Tori Amos plays with her ‘Doll Posse’

Don’t judge a book by its cover. That’s the wisdom Tori Amos tried to impart to her 7-year-old daughter as the singer prepared for her “American Doll Posse” tour, which begins a three-night run in Oakland on Friday.

Viewing the elaborate wardrobe changes on their hangers, Natashya told her mom that she wants the hair on the dolls, and wants to talk about the characters, what she thinks of them and their songs.

Amos says, “Little girls have an amazing ability to role-play. It’s no dirty little secret when you’re 7 — they’re doctors one minute, teachers, models or singers the next.”

“Until somehow,” she sighs, “that gets beaten out of us and we step into an image and that is who we are.”

Amos has been concerned with female imagery recently — so worried that she practically penned a thesis on the subject on her new album, “American Doll Posse” (Epic), on which she assumes five guises based on Greek goddesses: Photographer Isabel (Artemis); somber Clyde (Persephone); teen hustler Pip (Athena); the slightly mad Santa (Aphrodite); and a Demeter/Dionysus-inspired alter ego of the keyboardist herself, also dubbed Tori.

One by one, the characters appear in such socio-political commentaries as “Big Wheel” and “Devils and Gods.” They pop up onstage, as well, sporting individual outfits.

“My objective wasn’t to turn myself into a physical creature that I’m not,” explains Amos, 44. “It’s more like Cindy Sherman — she’s working with what she has to work with and using her body as an instrument. So this was me using my body as a canvas to represent the internal work.”

Inside, the singer is seething. Femininity’s self-respecting image of Aphrodite has been damaged, she believes, perverted by everything from “Girls Gone Wild” videos to right-wing Christianity’s patriarchal view of womankind.

So Amos — a preacher’s daughter — pondered how she would combat such values.

“And the only way I can see is through their ideology,” she says. “I mean, Mary is a mother who is stripped of her sexuality, and the Magdalene is not allowed to be a prophet — she has the title of prostitute. And in Christianity, that’s all we get. So what’s the one thing that they just cannot accept, that they abhor? Women as mother-gods. So let’s bring on the mother-gods!”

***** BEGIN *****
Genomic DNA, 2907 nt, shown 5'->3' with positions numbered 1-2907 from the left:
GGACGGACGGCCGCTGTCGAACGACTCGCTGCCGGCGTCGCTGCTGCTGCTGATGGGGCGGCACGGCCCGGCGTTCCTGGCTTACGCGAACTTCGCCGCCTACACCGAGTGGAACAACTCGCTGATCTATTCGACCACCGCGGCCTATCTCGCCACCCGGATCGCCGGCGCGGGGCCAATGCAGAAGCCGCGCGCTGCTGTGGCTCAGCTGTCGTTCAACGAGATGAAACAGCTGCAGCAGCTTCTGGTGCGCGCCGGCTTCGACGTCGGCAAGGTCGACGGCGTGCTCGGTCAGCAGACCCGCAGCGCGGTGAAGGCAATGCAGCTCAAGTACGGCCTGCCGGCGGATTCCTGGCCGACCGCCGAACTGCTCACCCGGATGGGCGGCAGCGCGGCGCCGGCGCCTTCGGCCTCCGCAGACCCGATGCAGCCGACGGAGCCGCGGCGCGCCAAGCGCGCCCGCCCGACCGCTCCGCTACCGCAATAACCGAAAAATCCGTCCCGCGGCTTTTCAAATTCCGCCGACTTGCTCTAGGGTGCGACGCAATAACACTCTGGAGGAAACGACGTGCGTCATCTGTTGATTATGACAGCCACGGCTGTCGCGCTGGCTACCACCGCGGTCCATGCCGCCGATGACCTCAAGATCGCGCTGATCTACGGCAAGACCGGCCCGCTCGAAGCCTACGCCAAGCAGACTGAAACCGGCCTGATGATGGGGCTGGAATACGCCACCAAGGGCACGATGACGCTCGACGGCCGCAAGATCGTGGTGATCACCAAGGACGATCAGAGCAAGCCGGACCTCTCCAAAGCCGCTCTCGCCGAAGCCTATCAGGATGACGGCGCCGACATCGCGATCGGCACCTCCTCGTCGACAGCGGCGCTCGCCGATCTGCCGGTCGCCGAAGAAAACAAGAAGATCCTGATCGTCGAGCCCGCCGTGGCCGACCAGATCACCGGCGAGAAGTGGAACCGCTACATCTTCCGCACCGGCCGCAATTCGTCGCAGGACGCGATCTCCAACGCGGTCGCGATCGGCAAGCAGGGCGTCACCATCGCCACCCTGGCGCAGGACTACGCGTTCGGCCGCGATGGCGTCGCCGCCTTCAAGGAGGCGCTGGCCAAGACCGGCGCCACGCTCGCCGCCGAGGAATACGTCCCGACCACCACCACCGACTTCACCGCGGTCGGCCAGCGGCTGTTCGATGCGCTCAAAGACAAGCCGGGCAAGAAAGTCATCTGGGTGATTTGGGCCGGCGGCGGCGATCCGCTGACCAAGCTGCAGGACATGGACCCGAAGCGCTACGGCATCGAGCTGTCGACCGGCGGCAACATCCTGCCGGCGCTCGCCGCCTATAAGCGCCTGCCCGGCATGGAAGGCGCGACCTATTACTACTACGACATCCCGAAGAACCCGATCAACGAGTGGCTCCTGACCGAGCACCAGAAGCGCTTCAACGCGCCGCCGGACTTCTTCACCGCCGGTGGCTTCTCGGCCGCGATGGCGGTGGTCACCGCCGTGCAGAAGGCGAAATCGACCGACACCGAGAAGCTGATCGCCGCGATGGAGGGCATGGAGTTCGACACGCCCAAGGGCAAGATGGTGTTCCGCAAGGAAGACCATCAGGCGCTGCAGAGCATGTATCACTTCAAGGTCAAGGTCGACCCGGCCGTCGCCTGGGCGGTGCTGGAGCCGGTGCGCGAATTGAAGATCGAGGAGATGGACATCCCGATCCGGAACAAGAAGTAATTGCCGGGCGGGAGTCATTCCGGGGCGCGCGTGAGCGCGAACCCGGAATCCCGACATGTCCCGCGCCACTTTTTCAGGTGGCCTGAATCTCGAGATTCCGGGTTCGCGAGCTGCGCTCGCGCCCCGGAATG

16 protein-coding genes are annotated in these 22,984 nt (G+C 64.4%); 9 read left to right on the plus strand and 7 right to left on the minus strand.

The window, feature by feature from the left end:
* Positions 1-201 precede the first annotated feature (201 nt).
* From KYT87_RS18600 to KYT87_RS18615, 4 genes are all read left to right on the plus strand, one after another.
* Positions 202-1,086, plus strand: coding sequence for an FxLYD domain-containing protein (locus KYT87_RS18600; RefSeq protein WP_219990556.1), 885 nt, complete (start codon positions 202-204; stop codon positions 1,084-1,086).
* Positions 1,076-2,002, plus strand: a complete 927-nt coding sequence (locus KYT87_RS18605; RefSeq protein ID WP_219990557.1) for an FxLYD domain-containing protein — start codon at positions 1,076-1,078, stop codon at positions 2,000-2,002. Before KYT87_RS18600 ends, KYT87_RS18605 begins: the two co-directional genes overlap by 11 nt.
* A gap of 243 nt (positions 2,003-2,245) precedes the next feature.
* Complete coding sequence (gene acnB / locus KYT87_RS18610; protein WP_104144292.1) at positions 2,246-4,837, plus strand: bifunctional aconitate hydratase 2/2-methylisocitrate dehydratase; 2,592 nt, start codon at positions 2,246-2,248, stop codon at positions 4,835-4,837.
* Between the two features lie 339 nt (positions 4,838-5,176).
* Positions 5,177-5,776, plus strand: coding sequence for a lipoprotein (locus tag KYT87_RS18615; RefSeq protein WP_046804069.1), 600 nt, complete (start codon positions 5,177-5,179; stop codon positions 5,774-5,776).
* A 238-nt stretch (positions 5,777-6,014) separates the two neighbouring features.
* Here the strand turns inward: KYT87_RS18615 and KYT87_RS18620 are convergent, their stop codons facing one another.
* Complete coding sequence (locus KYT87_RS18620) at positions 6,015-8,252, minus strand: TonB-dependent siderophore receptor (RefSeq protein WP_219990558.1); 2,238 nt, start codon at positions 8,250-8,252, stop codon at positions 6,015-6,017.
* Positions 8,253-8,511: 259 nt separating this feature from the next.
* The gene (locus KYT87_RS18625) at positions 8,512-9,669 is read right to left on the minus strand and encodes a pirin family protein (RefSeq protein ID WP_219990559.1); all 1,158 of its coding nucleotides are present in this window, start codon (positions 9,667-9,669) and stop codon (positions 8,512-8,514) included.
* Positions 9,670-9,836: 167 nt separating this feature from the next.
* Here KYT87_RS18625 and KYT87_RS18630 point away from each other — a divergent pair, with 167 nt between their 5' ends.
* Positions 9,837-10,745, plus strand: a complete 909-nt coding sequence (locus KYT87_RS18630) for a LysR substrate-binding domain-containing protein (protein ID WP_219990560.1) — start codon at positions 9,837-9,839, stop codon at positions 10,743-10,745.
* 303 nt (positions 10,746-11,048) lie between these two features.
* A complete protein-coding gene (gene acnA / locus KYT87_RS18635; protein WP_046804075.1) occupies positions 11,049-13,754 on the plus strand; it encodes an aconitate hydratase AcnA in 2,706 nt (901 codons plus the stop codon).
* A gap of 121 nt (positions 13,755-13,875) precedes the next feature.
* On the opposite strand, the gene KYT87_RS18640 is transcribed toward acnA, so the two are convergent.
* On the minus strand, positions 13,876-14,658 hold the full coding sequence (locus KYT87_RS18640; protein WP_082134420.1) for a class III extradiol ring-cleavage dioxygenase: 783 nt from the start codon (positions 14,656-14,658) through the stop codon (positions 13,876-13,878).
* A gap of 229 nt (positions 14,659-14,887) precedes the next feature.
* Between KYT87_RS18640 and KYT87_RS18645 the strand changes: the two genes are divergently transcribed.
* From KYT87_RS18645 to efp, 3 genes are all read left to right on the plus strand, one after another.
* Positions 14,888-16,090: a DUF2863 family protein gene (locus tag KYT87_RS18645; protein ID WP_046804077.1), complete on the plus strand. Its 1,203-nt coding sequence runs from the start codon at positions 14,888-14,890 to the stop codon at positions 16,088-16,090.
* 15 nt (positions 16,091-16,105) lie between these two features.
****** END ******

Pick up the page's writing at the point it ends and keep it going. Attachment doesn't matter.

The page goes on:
For 15 years, the American-born, British-based composer (who maintains a Florida residence) has used her music to explore topical issues.

On her last U.S. tour, she sensed more important work was coming. “So I made a decision to observe as many American women as I could for my research. And I looked at really successful women in the corporate world, and they really had to almost amputate the seductive side of their being in order to fight in this man’s world.”

Compounding these findings were the Iraq war and global warming, guaranteeing that Amos plunged into “Posse” livid.

Her crusade has led her to this conclusion: “It’s up to each one of us women to start asking the right questions now. And I had to talk to women about what they were feeling in order for them to then say ‘OK — now that I’ve looked at my own personal life, I can look at how I feel about my own country, the world, and the rights for women in 10 years.’ I mean, seriously — where’s that going to be?”

IF YOU GO

Tori Amos

Where: Paramount Theatre, 2025 Broadway, Oakland

When: 8 p.m. Friday through Sunday

Tickets: $37.50 to $55

Contact: (415) 421-8497 or www.ticketmaster.com

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